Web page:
• US/Iran/Iraq and the fixed income markets

    Fixed income markets are reacting to the recent developments in the Middle East. It is Day 2 for trading in the New Year and already we have seen a shift into flight-to-safety mode that warrants monitoring.

  • Outlook 2020

    We envision another year of positive economic growth and favorable markets, but correcting for evolving uncertainties surrounding the election and geopolitics keeps us agile.

  • Cash may be king but short-term investments might be prince

    We are once again in a lower-for-longer environment. The yield hunt sustains, driving up the price and down the yield of even lower-rated bonds.

  • Leveraged buyout primer

    Leveraged buyouts (LBOs) are perceived as an attractive vehicle for investors to create more value for shareholders.

  • The seas of corporate bonds and triple c's

    While the majority of fixed income asset classes offer lower average yields this year than last year, the US triple C corporates space remains an outlier.

  • Preferreds and interest rate uncertainty

    Just over a year ago, the bond market began to sell off on various fears that caused heightened perceived credit risk.

  • Fannie and Freddie update

    With the recent uptick in price, investors are asking questions about the legacy preferreds of Fannie Mae and Freddie Mac, which have not been paying dividends since 2008.

  • What is happening in the repo market right now?

    The repo market is a $2.2T short term borrowing and lending market, and is the underlying source for SOFR, LIBOR’s replacement when LIBOR sunsets by year-end 2021.

  • Now is the autumn of our discontent: Populism & bond market volatility

    We see this trend as a contributor to the elevated global economic and political uncertainty that creates bond market volatility.

  • Credit vs. interest rate risk: What you should own these days

    Given recent events, we will explore these two factors in fixed income investing to guide positioning for possible near-term events and what we think may be a strategy for the average investor.

  • US vs. China and the bond market reaction

    The combination of the Fed’s rate cut last week plus the US/China trade situation coming back into the forefront has caused a reaction across asset classes. We suggest investors use this bout of volatility as a reminder about the benefits of diversification.

  • High yield: When you come to a fork in the road, take it

    US high yield corporate bond total returns have exceeded all other major fixed income sectors year-to-date at 10.2% as of writing. With a more dovish Fed and a rate cut on the horizon, the reasons to buy high yield are there. At the same time, the reasons for rate cuts remind us that credit risk is an important factor in high yield corporate debt, and the catalysts for credit quality improvements may not exist.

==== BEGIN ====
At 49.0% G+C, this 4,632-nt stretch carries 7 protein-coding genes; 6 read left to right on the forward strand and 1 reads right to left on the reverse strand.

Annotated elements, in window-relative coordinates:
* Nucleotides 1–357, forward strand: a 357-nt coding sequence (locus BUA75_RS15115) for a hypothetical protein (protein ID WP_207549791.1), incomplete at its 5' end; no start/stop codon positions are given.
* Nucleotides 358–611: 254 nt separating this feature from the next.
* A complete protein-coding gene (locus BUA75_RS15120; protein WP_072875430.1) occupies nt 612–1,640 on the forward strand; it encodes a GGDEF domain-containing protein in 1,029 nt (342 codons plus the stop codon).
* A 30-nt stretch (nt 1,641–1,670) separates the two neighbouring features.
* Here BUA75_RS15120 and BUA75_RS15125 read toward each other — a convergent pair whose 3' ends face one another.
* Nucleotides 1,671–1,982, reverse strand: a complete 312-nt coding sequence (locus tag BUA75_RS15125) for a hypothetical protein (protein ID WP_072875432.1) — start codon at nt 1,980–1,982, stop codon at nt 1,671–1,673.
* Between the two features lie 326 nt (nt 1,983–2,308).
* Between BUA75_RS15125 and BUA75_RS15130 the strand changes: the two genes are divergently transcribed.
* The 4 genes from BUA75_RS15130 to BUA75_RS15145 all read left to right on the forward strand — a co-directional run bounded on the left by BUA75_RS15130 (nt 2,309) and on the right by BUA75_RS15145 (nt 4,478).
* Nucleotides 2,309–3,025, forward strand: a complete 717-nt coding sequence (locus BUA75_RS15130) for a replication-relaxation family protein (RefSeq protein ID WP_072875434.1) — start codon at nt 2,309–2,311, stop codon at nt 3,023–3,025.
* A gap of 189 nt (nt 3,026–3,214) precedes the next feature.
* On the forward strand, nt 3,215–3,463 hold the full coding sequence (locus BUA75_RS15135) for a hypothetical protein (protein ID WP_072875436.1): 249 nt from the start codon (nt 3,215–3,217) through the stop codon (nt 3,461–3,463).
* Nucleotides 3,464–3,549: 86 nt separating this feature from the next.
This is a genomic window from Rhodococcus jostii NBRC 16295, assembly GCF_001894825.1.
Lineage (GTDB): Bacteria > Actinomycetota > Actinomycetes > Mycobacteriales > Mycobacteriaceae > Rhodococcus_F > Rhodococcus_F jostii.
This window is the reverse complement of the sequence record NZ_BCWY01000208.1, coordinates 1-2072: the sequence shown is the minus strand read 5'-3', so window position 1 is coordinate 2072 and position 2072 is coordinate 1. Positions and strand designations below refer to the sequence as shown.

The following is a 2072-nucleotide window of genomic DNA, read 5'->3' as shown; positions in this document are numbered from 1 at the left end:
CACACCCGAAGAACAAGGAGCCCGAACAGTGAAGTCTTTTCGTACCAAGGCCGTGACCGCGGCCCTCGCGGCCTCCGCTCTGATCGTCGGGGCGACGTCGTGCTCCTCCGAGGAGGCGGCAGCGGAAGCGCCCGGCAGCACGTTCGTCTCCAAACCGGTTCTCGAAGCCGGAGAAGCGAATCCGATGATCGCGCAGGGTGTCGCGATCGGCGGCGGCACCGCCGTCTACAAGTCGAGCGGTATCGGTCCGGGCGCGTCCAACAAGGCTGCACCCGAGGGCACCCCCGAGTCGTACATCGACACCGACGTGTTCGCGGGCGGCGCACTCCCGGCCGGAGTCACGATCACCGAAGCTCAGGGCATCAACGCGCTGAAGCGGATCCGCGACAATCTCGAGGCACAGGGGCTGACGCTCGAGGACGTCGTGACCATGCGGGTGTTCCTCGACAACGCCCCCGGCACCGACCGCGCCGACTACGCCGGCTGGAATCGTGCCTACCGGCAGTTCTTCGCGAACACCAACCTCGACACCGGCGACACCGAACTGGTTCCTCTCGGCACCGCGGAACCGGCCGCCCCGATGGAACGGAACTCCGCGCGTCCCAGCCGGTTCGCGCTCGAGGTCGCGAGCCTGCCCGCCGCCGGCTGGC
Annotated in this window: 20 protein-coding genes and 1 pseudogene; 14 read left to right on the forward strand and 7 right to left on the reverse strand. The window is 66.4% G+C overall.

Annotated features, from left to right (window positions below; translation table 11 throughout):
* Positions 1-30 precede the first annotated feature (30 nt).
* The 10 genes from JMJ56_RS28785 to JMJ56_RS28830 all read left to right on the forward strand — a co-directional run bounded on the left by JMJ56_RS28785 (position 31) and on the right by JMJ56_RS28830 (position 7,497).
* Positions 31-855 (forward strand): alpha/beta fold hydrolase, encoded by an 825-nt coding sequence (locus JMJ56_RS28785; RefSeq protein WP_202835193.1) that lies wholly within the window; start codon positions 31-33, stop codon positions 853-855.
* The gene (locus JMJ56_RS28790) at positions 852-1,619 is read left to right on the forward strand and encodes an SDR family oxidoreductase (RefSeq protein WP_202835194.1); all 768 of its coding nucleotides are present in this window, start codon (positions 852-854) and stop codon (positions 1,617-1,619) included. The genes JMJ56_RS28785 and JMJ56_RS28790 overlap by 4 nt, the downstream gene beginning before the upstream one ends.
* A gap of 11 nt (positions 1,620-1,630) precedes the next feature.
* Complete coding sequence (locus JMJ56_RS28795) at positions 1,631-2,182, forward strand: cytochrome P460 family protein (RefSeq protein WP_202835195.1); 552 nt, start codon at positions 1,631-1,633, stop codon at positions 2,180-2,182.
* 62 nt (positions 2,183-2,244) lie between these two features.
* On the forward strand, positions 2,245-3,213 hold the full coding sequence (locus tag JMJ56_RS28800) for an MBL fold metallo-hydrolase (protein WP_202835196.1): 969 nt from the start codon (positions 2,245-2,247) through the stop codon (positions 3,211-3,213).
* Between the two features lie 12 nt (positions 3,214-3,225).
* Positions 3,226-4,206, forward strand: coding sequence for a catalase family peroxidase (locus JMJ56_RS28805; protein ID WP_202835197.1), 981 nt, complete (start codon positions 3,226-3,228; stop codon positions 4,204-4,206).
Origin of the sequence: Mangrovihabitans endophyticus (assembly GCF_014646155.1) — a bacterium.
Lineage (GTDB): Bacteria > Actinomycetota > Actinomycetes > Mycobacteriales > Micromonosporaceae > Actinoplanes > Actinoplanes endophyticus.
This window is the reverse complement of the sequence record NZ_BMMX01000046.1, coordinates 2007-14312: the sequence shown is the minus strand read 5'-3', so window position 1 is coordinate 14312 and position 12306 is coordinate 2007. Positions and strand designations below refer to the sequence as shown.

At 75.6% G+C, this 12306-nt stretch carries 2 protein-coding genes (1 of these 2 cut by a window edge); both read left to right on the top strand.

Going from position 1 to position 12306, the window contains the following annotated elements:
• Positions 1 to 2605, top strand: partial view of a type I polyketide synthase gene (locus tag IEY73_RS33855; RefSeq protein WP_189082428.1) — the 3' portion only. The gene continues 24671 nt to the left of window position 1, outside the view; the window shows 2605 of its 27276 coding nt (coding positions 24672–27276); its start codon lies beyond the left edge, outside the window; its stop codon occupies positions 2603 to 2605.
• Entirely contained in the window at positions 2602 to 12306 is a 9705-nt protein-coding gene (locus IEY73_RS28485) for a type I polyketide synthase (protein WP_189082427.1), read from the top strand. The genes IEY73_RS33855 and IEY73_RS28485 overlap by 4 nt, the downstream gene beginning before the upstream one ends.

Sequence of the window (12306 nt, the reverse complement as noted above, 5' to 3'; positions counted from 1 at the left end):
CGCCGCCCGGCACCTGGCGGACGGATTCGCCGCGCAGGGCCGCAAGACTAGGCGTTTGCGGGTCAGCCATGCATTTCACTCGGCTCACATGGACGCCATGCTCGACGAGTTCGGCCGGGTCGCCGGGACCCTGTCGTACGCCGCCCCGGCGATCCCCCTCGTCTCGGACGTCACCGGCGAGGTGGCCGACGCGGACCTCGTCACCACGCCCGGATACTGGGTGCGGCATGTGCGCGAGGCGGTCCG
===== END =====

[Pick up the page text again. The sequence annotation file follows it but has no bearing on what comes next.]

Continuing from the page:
• Not so stressed out but testing the waters

    The Fed released its stress test results at the end of last month, with all the banks passing its quantitative and qualitative checks. While each individual bank’s credit quality has improved post-recession, questions about the strength of the broader financial system remain. What the Fed has bookmarked as potential problem areas is helpful in positioning against major market risks.

  • Where has all the Capex gone

    How companies spend their cash is an important consideration from a credit quality standpoint. In the current environment, companies have been doing more with less—a corporate strategy trend that developed in the post-recession era.

  • Tax swaps and tax loss harvesting

    Investors, who have been negatively affected by credit quality deterioration, market volatility, or asset class selloffs, may be interested in repositioning for the coming year. Tax swaps and tax loss harvesting are worth exploring, especially as a part of year-end tax planning.

  • Outlook 2019: Seeing the picture when the view is less than clear

    The outlook is complex with a myriad of issues that can influence the economic setting and financial market behavior. Much depends on the evolution of interest rates, trade, and the global economy.

  • Primer on TIPS

    Inflation has been low recently and medium-term expectations from central banks have been mixed. Nonetheless, hedging against the risk of inflation is important in portfolio construction, and treasury inflation-protected securities (TIPS) can offer a counterbalance to traditional fixed income securities. We present information on TIPS, as well as potential opportunities for the current environment.

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